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June 22 2006
from Sandy Berenbaum

The 3rd day of Dr. Jones' hearing began with the cross-examination of Dr. Eugene Shapiro. Discussions of motions included the question of whether testimony of witnesses from California be accepted telephonically, given the distance, and time off it would require for them to travel. One witness mentioned was Nick Harris, President of IGeneX Labs. Shapiro's testimony on the 2nd day of the hearing had challenged the credibility of IGeneX testing.

Discussion continued regarding to what extent this case was about Lyme disease. Attorney Pollock continued to suggest that if it was not about Lyme disease, the health department could withdraw Shapiro as an expert witness, and withdraw any charges related to Lyme. No move was made to withdraw Shapiro or to amend the charges, so Pollock cross-examined him for most of the day. (Lyme is a big part of the case against Dr. Jones, or Shapiro, who is one of the authors of the IDSA guidelines, would not have been on the health department's witness list.)

Pollock brought up derisive statements Shapiro has made in public forums regarding Dr. Jones, chronic Lyme disease, and Lyme patients. Pollock referred to published material on the possibility of gestational Lyme; Shapiro denied the possibility that Lyme could be contracted by the fetus in pregnancy. On the question of breast milk, Shapiro stated that Lyme disease could not be transmitted by breast milk.

Pollock made the point that this was one example of the lack of agreement over the standard of care for Lyme disease, diagnostics as well as treatment. At no point did Shapiro agree that there is a standard of care other than the one he espouses. Pollock noted that a CT hearing held in 2000 concluded that there was no single standard of care, yet Shapiro continued to refuse to acknowledge that there are two standards of care.

Pollock questioned Shapiro on opinions of experts, (Brian Fallon, MD, Jennifer Nields, MD, Virginia Sherr, MD, Tessa Gardner, MD, Sam Donta, MD, Eugene Escow, MD) including their publications on neuropsychiatric, headaches and gastrointestinal symptoms, on co-infections. None of these distinguished physicians were seen as experts by Shapiro; he did not see Lyme as probable with the above symptoms, and did not acknowledge the relevance of co-infections. At one point, he indicated that, in his opinion, except for acute meningitis LD does not cause neuropsychiatric symptoms in children.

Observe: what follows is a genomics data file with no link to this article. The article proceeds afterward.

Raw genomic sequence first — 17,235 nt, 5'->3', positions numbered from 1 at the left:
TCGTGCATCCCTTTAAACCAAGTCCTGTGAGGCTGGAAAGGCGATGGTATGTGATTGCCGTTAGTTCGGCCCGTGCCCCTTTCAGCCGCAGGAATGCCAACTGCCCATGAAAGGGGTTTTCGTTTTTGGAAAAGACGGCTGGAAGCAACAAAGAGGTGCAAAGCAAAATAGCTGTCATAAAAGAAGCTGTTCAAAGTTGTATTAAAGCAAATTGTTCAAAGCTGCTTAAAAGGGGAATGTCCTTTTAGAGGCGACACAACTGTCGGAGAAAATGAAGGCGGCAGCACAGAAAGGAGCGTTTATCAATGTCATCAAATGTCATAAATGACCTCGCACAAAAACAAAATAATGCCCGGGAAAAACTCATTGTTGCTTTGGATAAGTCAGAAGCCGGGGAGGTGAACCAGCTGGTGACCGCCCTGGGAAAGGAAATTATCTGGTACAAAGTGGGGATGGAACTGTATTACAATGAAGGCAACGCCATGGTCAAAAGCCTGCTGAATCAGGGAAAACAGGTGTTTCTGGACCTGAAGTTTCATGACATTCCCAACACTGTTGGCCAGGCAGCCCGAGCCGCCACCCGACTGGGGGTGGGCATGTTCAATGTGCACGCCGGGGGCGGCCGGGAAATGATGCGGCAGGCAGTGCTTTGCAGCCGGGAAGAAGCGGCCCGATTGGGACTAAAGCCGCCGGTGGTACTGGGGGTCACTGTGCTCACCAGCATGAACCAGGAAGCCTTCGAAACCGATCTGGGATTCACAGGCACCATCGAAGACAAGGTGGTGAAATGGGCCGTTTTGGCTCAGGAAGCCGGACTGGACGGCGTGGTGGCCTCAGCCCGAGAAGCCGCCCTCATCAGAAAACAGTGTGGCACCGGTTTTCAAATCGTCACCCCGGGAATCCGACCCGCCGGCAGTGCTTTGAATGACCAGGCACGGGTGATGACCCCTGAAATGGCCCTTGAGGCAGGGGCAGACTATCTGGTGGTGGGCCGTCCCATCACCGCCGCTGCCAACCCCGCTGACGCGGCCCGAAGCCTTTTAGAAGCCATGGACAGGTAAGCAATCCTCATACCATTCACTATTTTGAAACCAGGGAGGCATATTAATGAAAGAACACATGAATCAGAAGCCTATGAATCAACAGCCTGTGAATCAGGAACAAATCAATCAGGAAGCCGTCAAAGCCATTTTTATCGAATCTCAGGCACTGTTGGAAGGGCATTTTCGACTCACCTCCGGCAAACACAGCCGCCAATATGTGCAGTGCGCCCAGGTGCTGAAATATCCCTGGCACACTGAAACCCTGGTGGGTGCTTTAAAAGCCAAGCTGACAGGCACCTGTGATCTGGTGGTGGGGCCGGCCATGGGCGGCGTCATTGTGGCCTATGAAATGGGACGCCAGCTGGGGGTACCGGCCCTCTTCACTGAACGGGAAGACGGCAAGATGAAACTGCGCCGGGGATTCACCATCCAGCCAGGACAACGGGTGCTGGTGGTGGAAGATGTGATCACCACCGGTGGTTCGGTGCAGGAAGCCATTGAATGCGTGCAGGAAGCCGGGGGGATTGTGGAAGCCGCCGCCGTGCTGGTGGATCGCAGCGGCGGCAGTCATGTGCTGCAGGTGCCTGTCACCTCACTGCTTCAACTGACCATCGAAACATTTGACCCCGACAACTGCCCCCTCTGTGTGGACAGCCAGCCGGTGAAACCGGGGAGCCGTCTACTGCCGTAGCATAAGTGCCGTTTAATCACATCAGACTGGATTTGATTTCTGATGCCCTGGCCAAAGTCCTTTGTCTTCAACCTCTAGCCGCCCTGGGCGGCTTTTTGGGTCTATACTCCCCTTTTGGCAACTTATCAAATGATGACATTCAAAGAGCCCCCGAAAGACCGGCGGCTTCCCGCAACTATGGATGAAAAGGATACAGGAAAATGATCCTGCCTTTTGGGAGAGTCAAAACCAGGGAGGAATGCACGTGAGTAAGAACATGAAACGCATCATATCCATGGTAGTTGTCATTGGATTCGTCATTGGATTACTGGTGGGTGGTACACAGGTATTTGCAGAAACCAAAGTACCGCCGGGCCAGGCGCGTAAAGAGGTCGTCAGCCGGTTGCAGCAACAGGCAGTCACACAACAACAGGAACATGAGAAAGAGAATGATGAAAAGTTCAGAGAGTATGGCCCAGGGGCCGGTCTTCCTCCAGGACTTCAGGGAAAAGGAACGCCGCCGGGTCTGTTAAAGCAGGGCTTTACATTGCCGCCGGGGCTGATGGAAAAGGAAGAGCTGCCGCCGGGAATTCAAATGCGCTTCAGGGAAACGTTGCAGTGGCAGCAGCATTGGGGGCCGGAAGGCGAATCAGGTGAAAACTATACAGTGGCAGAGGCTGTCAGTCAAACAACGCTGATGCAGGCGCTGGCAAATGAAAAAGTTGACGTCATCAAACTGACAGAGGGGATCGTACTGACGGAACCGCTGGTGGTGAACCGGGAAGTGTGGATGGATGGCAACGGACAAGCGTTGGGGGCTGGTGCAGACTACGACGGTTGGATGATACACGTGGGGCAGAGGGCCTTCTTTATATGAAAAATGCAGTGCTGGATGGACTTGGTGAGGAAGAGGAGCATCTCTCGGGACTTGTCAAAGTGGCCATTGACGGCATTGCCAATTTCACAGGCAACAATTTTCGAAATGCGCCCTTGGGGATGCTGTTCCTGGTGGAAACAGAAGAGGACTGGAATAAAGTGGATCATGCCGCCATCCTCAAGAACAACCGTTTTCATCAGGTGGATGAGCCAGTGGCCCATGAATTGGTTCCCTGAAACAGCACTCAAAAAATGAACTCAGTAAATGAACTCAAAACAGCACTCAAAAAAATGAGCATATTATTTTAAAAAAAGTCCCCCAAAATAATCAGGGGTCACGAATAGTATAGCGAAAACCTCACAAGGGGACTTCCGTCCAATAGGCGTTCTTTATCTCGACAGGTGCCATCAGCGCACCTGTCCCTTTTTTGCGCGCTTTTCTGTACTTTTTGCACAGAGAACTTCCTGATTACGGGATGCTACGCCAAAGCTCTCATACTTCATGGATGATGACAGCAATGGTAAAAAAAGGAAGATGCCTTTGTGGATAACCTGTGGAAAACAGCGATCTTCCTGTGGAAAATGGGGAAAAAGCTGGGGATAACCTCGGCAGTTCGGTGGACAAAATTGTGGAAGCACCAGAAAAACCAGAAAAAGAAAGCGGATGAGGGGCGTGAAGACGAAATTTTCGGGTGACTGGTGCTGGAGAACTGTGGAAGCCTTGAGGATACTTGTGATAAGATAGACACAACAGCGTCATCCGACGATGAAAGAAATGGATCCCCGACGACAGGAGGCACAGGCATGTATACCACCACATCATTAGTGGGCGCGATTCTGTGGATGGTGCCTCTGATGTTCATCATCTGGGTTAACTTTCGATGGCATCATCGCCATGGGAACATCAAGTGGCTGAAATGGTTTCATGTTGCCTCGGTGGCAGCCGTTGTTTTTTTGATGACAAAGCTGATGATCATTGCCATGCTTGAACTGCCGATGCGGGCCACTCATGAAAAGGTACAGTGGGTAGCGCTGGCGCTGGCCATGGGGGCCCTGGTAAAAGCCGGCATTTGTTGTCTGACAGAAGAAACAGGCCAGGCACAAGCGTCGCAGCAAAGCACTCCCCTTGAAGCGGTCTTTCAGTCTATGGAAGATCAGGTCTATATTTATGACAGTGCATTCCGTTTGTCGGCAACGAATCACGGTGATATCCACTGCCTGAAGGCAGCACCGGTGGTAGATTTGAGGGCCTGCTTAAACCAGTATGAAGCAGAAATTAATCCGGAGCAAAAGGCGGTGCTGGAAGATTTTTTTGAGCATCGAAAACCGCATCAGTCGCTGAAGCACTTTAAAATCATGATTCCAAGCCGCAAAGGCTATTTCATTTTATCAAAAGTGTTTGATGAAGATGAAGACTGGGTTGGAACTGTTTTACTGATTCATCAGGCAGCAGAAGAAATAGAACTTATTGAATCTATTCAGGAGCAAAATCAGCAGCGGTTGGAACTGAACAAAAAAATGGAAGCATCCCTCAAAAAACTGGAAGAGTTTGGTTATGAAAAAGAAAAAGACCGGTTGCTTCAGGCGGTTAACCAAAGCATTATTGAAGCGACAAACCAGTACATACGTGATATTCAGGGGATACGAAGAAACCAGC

He did, however, make the outrageous statement that 95% of Lyme patients have the EM rash. He also stated that usually 95% or 99% of the patients who have Lyme will have a positive test, and that the vast majority of tests are false positives

Shapiro's cross-examination ended the presentation of the case against Dr. Jones, and Pollock began to present Dr. Jones' defense. Steven Phillips, MD was the first witnessed called.

Dr. Phillips indicated that, in fact, Lyme disease is present in Oklahoma where the mother of the children in question said they were bitten, a fact Shapiro denied. He also discussed the fact that Lyme can be present, despite the fact that the blood work is sero-negative and there is no rash. He referred to research indicating the presence of neuropsychiatric Lyme disease, citing the clinicians who reported it, another fact Shapiro denied. He discussed the limitations of relying on spinal fluid, given the low yield for Bb in CSF. He commented on gestational Lyme, citing evidence of spirochetes on autopsy of an infant, again naming the researcher. He cited the inadequacy of the IDSA guidelines, indicating that they don't recommend treatment beyond one month.

Dr. Phillips continually referred to studies, to back up his statements, something Shapiro failed to do. Again and again, he refuted Shapiro's testimony, with solid evidence. Dr. Phillips testimony was on point, clear and concise, and backed by study upon study upon study. Even the manner in which he presented his points far surpassed Dr. Shapiro.

Dr. Jones' next hearing date is September 7th, in Hartford.

Sandy Berenbaum, LCSW, BCD
Brewster, New York

Note: The health department claims they are taking this action against Dr. Jones because he:
1) prescribed medication over the phone for two patients he had not seen (extension of short term antibiotics for an illness they had already been diagnosed with - " not Lyme!), and
2) had spoken with the school about options for not expelling a child he had not seen.

Therefore why was Lyme included in the statement of charges? Why was it brought up at all?. The fact that the health department has never removed Lyme from the statement of charges, and called Eugene Shapiro as their expert Lyme witness indicates an agenda far beyond those two cited charges.

All Lyme patients, physicians, other Lyme professionals, advocates, all those who care about someone who is suffering from chronic Lyme must keep that in mind, and support Dr. Jones' efforts to clear his name!

Next Day...